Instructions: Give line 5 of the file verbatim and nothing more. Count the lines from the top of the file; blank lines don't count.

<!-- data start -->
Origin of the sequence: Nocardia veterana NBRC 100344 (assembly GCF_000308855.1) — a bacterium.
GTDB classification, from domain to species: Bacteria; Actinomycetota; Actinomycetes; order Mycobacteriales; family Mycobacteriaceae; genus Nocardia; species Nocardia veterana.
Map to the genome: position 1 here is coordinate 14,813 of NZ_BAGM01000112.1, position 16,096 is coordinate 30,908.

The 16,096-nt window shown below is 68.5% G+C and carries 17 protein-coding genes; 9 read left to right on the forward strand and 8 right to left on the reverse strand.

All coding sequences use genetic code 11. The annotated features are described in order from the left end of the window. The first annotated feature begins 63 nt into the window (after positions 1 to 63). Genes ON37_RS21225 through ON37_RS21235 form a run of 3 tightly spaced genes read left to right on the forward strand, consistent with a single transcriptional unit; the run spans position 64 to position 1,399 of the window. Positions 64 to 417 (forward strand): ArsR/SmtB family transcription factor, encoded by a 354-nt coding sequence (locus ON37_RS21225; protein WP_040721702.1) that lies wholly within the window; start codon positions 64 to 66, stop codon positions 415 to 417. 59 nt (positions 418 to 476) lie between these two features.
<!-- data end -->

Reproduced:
All coding sequences use genetic code 11. The annotated features are described in order from the left end of the window. The first annotated feature begins 63 nt into the window (after positions 1 to 63). Genes ON37_RS21225 through ON37_RS21235 form a run of 3 tightly spaced genes read left to right on the forward strand, consistent with a single transcriptional unit; the run spans position 64 to position 1,399 of the window. Positions 64 to 417 (forward strand): ArsR/SmtB family transcription factor, encoded by a 354-nt coding sequence (locus ON37_RS21225; protein WP_040721702.1) that lies wholly within the window; start codon positions 64 to 66, stop codon positions 415 to 417. 59 nt (positions 418 to 476) lie between these two features.